Participated in National DNC training seminars

Interesting, huh? Now, perhaps Mr. Claeys has had a conversion. 11 years is certainly a long time, but going from National DNC training seminars (!!!) to Tax Day Tea Parties is about as big of a bridge one can cross politically. As such, it would be nice if somewhere on his website, which is packed to the hilt with other information about Mr. Claeys, this apparent conversion was mentioned.

Further research is hard to come by, as almost all of his $212,000 at the end of 2008 had come from himself. We won't know who else is supporting him through the pocketbook til the end of 2009 and perhaps not until deep into 2010.

As such, it will be interesting to see if the moderate Republican wing comes out in support of him through endorsements or the support of KTRM, as these people are not and never will be fans of Kobach (which in our eyes is a very good thing). One would think that if Claeys was indeed a conservative, he'd steer clear of these endorsements. The only thing we have to go on now is that he won a blog straw poll of a bunch of Republican insiders, which means nothing as the type of Republican insiders who participate in blog polls tend to be dominated by those not of the conservative wing of the party.

Mr. Claeys is a mystery and will remain so. As of right now, his website, while nicely designed, seems to scream "political animal" with all it's social networking links and professional imaging. This may not be completely fair, but "political consultant's creation" is the impression that is left with us.

The other potential candidate is Ron Thornburgh, who is trailing by 50 points in polling in the Governor's primary, and according to the Star's Prime Buzz this morning, has apparently decided to keep his options open for a fourth term as Secretary of State. Steve Rose in his column last month suggested that Thornburgh do exactly that. While in many ways this would be hilarious -- that a statewide official has so little name ID and record to run on that he doesn't run for anything else -- it would certainly make things interesting.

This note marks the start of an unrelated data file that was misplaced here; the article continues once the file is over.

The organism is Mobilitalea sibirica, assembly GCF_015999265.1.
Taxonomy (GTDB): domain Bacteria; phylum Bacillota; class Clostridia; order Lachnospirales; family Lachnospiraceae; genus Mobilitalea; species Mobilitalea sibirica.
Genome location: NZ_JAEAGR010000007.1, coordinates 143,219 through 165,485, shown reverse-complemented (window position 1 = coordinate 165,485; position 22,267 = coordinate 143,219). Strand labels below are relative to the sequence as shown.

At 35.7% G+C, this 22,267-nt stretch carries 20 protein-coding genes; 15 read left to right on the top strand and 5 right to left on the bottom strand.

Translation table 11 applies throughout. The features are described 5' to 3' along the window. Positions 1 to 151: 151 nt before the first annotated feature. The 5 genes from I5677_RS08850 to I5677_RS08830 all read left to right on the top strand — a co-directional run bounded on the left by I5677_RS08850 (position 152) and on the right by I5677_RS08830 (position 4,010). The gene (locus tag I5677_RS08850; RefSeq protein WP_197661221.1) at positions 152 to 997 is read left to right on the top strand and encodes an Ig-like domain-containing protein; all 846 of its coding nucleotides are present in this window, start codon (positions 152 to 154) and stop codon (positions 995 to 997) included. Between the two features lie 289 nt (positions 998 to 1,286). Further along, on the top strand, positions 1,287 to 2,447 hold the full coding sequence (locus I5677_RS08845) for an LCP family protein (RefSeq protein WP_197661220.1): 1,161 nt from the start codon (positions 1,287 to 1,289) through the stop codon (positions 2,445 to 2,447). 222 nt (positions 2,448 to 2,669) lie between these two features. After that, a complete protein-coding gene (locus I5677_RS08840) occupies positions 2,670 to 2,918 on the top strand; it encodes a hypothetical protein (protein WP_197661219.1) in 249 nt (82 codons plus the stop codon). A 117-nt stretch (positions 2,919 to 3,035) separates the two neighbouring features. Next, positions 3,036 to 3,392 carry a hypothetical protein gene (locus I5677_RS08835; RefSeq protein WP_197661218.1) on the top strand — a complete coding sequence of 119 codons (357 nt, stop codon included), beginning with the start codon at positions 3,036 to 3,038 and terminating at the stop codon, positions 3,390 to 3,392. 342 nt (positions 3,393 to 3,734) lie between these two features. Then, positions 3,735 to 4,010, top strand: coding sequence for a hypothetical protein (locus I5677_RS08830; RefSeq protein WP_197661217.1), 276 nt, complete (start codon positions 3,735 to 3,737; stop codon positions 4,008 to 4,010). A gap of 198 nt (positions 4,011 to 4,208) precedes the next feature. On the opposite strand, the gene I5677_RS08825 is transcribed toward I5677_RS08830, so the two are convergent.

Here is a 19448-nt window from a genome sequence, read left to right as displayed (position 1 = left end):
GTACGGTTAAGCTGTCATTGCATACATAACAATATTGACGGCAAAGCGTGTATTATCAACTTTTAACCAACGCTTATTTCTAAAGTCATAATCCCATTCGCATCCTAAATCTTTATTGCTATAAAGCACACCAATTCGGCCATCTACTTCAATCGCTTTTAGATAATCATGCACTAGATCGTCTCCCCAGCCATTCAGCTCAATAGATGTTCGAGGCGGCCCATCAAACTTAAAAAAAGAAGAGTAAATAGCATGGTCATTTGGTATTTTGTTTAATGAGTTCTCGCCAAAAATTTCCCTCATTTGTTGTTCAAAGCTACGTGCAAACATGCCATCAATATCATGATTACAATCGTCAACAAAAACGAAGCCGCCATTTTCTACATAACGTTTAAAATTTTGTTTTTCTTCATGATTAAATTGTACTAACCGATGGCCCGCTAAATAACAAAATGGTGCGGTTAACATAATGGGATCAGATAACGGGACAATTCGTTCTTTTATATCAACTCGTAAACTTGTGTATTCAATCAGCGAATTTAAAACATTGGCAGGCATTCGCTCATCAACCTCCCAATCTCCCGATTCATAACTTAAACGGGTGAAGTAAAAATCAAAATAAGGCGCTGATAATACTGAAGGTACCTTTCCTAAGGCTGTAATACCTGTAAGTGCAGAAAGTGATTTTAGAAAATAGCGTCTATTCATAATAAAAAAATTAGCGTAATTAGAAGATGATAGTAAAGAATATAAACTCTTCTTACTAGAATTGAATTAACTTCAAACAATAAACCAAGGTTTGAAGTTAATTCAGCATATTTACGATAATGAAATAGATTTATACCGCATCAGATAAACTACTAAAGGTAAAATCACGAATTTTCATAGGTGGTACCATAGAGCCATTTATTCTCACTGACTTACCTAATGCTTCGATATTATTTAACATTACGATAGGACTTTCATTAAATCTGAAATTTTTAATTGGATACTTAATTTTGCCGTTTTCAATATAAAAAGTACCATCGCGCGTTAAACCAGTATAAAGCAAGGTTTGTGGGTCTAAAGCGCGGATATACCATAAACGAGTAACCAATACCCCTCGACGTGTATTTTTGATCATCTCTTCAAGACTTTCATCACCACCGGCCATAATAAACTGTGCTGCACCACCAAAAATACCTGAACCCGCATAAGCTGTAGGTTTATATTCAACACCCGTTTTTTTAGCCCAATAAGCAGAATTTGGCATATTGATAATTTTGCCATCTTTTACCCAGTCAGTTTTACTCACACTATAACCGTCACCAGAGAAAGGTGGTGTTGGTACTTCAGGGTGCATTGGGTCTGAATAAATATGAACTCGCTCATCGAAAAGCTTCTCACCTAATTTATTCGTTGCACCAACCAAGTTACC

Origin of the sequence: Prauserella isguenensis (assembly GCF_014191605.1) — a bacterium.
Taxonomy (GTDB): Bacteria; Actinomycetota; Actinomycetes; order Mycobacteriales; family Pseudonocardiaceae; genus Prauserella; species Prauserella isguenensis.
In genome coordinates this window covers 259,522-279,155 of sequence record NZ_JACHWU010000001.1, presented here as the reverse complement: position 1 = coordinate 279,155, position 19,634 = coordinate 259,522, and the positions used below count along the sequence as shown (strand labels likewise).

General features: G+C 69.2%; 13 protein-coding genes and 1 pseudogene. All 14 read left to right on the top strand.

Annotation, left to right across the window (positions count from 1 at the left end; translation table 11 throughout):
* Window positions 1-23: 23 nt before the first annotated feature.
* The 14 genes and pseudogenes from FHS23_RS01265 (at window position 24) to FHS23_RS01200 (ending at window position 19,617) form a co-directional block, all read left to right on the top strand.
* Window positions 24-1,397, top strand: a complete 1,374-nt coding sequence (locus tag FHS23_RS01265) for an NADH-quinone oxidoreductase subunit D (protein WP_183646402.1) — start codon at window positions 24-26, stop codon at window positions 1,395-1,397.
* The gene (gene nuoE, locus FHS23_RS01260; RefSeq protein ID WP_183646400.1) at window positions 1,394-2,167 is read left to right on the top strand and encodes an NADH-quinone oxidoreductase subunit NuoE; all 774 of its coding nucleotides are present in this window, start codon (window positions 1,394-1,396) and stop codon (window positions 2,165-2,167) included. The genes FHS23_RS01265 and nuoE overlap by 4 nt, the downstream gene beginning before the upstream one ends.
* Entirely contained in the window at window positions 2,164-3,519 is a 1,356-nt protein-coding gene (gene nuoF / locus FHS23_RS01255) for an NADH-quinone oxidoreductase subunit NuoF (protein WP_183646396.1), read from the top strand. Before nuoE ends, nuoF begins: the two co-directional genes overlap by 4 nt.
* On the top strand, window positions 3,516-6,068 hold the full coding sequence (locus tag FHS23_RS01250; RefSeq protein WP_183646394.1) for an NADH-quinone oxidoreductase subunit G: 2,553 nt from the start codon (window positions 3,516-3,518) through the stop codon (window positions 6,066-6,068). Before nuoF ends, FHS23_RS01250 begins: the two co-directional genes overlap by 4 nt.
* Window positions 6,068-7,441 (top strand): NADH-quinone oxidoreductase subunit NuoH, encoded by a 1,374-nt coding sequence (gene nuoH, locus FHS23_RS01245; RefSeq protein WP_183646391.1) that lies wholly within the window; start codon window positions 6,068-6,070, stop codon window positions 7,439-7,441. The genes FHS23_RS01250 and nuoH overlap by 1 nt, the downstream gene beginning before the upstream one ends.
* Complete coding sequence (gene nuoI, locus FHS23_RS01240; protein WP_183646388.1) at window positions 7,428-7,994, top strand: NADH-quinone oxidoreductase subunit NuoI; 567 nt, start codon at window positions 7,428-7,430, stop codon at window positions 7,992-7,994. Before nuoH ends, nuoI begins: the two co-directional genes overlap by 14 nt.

If Claeys is the conservative he is campaigning as, it would open things up for Thornburgh again with two conservatives in the race. Of course, perhaps Claeys gets out if Thornburgh gets back in -- though that doesn't seem to be the case based on Claeys recent tour of the state and web activity.

Our take is this:

While there are certainly some interesting political calculations to take note of, the only clear conservative choice is Kris Kobach. He has a track record of activity and credibility on the issues he's campaigning on, as well as within conservative circles.

Most importantly, voters know that with Kris Kobach, they will get someone committed to the very critical issues of stopping voter fraud, preventing illegal alients from registering, cleaning up the voter rolls, and actually doing something with the office, rather than sitting on his hands for 12 years like the current guy. We know he'll work on problems related to advance voting, and we know he has the legal experience to stand up to court challenges from the election-stealing left.

If you want real elections reform and not mere political imagery, vote Kris Kobach.